Being great at Sales Ops isn't enough to be a strategic RevOps leader
As companies move to reduce silos between go-to-market functions, strategic leaders will arise and change how RevOps helps the entire organization solve growth challenges. Short-term, tactical RevOps will be balanced with long-term strategic planning.
Falkon CEO and Cofounder Mona Akmal sat down with GTM and RevOps strategist Rob Auffant to talk about the future of the field and how people can prepare for strategic Revenue Operations roles. Rob is Senior Principal at consulting firm Point B, where he helps clients work through the same challenges he faced as Head of RevOps at Icertis, a role he had for two and a half years after an initial nine-year stint at Point B.
Their conversation yielded five major takeaways about the new reality of Revenue Operations.
RevOps is currently too focused on sales
Many of today’s RevOps leaders started as Salesforce administrators, then moved into Sales Ops roles. Eventually, they became revenue operations in name, but without much change to the actual role.
“A lot of RevOps out there is simply Sales Ops,” Rob said. “It’s just been focused on the sales execution piece, not necessarily understanding all the growth challenges that are occuring.”
The focus on sales keeps attention on the pipeline once deals are being worked without linking that data to what’s happening on the marketing side of the house. Meanwhile, the Marketing Ops team is managing their own tech stack, their own data, and their own knowledge of the customer. They generate leads but don’t see what happens to those leads.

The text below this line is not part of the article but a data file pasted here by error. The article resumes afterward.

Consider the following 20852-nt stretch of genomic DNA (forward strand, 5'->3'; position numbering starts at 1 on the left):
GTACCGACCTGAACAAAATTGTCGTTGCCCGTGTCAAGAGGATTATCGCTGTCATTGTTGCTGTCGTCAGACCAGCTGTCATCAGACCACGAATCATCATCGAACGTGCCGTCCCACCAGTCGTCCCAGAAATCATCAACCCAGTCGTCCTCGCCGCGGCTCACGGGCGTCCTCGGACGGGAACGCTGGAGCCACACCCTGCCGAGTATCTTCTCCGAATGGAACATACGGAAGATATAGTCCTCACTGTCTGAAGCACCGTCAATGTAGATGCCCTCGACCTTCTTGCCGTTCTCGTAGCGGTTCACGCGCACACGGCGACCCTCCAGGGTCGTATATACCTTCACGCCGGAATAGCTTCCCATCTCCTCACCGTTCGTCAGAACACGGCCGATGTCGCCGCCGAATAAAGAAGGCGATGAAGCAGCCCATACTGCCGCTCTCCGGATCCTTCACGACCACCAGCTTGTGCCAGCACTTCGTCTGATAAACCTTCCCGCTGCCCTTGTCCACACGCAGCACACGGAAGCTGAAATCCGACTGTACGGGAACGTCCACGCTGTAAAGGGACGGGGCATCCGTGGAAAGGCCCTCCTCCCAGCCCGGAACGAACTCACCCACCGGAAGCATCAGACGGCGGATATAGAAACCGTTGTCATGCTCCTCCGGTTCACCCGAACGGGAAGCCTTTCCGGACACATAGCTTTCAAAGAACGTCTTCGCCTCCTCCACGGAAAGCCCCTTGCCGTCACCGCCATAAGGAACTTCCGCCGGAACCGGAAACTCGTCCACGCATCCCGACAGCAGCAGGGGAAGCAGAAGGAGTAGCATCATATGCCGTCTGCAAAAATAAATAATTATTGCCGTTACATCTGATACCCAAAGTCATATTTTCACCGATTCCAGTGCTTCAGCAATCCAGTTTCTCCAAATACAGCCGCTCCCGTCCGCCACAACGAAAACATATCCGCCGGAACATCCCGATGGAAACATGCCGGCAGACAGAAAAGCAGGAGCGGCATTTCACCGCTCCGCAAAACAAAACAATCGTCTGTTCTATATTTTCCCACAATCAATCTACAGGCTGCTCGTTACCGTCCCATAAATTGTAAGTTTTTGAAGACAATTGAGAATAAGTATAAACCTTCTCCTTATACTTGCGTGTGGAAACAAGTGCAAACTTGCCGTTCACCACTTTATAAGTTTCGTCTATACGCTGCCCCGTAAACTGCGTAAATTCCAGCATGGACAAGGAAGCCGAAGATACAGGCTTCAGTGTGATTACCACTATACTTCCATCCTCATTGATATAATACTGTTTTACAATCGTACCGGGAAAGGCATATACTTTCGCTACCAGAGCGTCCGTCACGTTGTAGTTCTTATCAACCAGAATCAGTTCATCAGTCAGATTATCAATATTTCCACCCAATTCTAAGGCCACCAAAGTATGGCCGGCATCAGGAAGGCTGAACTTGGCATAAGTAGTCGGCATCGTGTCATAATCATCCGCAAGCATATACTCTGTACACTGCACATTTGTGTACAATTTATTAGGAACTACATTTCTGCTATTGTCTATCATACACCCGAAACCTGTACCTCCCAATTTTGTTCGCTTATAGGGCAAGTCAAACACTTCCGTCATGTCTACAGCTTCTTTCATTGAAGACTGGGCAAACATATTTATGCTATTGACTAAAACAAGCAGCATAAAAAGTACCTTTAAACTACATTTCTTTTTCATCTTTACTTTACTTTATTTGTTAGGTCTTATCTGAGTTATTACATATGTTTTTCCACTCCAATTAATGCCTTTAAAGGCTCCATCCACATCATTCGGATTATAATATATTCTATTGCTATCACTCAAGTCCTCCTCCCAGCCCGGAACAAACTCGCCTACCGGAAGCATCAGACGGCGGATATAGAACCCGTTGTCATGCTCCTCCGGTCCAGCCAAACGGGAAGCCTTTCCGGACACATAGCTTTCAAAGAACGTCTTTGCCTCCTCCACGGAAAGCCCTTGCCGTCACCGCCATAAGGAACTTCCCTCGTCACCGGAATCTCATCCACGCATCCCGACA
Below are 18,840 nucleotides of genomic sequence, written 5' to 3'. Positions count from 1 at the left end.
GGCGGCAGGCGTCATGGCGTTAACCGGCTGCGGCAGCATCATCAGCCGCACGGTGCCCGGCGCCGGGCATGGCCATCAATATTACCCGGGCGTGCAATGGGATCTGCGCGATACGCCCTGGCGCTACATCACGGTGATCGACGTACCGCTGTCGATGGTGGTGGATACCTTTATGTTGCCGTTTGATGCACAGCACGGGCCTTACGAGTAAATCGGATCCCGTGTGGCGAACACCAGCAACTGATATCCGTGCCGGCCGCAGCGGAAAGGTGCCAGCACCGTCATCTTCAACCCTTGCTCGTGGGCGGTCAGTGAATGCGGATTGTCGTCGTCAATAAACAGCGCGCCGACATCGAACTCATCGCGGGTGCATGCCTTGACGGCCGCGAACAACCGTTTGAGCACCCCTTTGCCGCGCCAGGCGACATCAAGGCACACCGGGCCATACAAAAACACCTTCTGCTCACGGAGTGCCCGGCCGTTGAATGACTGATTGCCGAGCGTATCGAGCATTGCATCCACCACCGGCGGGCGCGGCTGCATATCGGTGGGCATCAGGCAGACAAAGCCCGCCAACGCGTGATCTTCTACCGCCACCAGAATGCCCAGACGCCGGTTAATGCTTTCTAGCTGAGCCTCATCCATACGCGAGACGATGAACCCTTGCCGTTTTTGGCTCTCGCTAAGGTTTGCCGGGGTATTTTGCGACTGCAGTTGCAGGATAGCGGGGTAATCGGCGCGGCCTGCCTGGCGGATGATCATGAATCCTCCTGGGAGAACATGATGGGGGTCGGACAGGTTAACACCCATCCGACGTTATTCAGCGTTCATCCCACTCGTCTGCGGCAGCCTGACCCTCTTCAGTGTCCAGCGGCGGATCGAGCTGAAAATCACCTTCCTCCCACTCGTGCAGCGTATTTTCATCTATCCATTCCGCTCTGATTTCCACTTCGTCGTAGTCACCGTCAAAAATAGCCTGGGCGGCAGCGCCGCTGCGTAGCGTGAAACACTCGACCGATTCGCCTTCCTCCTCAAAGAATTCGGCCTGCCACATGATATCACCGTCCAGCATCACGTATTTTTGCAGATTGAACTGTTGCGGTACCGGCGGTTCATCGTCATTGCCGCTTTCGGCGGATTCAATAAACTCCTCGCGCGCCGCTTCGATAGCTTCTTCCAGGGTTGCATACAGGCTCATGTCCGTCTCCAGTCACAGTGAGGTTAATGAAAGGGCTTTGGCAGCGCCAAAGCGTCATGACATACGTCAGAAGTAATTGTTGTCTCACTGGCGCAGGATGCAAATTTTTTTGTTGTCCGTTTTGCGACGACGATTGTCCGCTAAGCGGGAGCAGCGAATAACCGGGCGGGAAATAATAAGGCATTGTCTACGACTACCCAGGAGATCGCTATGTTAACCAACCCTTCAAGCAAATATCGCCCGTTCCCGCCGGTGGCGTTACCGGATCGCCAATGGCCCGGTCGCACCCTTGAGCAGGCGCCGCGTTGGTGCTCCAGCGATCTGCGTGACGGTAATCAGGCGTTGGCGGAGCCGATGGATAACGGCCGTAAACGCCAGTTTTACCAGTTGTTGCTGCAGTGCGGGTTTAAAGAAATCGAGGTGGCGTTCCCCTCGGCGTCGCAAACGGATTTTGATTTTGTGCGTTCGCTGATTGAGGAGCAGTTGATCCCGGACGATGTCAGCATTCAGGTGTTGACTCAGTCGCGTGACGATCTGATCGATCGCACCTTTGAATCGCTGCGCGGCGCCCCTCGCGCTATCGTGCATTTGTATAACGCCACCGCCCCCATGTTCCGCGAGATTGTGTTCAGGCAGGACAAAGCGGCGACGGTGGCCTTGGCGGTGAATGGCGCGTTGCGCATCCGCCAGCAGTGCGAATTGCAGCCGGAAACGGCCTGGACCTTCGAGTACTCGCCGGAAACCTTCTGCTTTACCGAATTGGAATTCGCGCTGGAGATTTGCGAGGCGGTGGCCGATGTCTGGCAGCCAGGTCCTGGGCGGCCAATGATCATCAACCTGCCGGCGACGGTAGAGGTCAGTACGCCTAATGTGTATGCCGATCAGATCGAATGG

“It starts to build up a silo of sales versus marketing. You can’t figure out where the growth challenges are unless you can get that end-to-end view of the customer journey and where they’re falling out of the pipeline,” Rob said.
Despite the mountains of data collected by companies today, an end-to-end view of the customer journey will remain elusive for RevOps teams that continue to focus on one silo.
RevOps should report to the CEO
If you spend time in revenue operations communities, you likely see one question come up often: Where should RevOps sit? Rob and Mona agree that the answer is ultimately unique to every company. Pushed to choose, they look to the CEO.
“At the end of the day, revenue operations needs to be thinking about where we are converting suspects to leads, and moving them all the way into becoming a customer and beyond,” Rob said. “That’s the CEO’s core goal, too. How are we going to grow and expand the company?”
Company objectives should come from the CEO, and each go-to-market function should share one to three revenue objectives while working toward their own key results that contribute to those objectives. In this way, the silo challenge begins to fall away.
The CEO benefits from being aligned with Revenue Operations as well, particularly a CEO who doesn’t come from a marketing or sales background.